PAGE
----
From Serendip

## SCIENCE AS EXPLORATION INSTITUTE 2001

Oscillations and Waves

### An Inquiry-Based Teaching Module developed by Elizabeth McCormack, Department of Physics, Bryn Mawr College

Scientific Content. This module is meant to introduce students to wave phenomenon and the manner is which waves are characterized including the concepts of transverse and longitudinal waves, wave amplitudes, frequency and velocity. The concepts of standing waves and wave interference are also explored.

So what? Change, especially cyclic change, can be viewed as repetitious behavior. The orbit of planets, the business cycle of the economy, the population of wolves on an island, all can exhibit oscillatory or repetitious behavior. Wave motion is the simplest example of such repetitive motion. Thus understanding waves allows us to make sense of these diverse phenomena in terms of quantities like the amplitude and frequency of the repeating behavior. In addition, fundamental physical waves occur in nature, for example, water waves, sound waves, and electromagnetic waves (radio and light). Wave motion is a ubiquitous way in which energy and momentum are transported. Finally, physical wave phenomena form the basis of many new and old technologies in use today, e.g., cellular phones, musical instruments, microwave ovens, etc.

Assessment/Evaluation. For this module, we will use oral Concept Tests to get feedback on how well students learned the material presented in the activities. This assessment has the advantage of giving a teacher feedback immediately in the classroom so they can adjust to what students are getting quickly and what they are struggling with in real time, rather than waiting to get that feedback on a written exam. Also this technique fosters valuable peer teaching and learning experiences among the students.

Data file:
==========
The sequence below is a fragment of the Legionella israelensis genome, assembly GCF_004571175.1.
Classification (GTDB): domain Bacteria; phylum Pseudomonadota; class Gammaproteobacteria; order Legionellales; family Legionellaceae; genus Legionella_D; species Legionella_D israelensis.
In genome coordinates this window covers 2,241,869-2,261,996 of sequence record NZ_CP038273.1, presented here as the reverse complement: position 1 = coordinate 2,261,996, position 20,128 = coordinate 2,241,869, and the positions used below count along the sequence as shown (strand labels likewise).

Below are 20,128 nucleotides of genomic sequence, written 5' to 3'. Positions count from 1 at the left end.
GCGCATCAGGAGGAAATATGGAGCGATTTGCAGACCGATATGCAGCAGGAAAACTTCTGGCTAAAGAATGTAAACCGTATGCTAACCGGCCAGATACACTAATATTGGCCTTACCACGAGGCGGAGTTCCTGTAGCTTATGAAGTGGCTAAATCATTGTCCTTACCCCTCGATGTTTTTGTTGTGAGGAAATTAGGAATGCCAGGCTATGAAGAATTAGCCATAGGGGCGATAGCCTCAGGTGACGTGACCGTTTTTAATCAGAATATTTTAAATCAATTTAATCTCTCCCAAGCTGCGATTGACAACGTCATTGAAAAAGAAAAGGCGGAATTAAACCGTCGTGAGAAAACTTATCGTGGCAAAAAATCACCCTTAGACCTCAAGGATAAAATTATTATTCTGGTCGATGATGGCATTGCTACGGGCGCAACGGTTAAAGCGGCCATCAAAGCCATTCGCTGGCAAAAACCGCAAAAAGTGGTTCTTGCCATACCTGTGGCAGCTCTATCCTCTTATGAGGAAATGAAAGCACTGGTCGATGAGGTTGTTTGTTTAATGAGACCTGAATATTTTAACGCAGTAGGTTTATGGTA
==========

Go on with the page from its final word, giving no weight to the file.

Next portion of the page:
Logistics of transference to K-12. This module could be adapted for Elementary or Middle School, or even High School as a fun refresher. What would such a module look like for students at these different levels?

Equipment and supplies. Slinkys for traveling pulses both longitudinal and transverse, (the longer the better to avoid complications of reflections). Hose or rope for transverse standing waves. Dominoes for longitudinal waves. A timing device or clock.

The Five E’s:

Engage Explore Explain Elaborate Evaluate

Engage: The Wave

Explore and Explain:

It is important to distinguish the vibrational motions of a particle of the medium (the substance through which the wave travels) and the movement of the wave itself. Tie a ribbon to a piece of your hose or your slinky to highlight this distinction.

Use the following to demonstrate that the vibrating motion of a piece of the medium is either parallel or perpendicular to the motion of the wave.

Explore and explain wave amplitude, wave speed, wave frequency and wave length.

Sound waves

Consider the transfer of energy and momentum

We see a bump or a compression traveling down the medium. We could call them disturbances which leads to a good definition of a wave:

A wave is a disturbance that travels through a medium and transfers energy without actually transferring matter.

Elaborate:

Superposition of waves and wave interference. Have students explore concepts of destructive and constructive interference

Two waves travel in opposite directions on your rope, hose or slinky ( which works best?) What happens. The two disturbances travel right through each other. Try positive and negative pulses. Draw what happens before they pass through each other, when they are on top of each other and after they pass through each other. What happens to the energy? Does it vanish? Hint -- what are the particles of the hose or rope doing?

Consider special waves:

Continuous harmonic waves. Have your students try to make continuous waves, with a fixed wavelength and frequency.

Standing waves:

Have your students make standing waves by using the wave reflection from the wall. Can they get more than one node?

A slinky or rope has only one significant dimension, its length. Interference effects get more interesting in two or three dimensions, e.g. 2-D water waves in a pond, or 3-D sound waves in an auditorium.

Example of 3-D standing waves in a boxes--Microwave ovens

With the materials at hand, come up with a way to demonstrate the connection between an oscillation and the wave concept. How are they related?

Evaluate: Concept Tests

For examples see galileo@deas.harvard.edu and here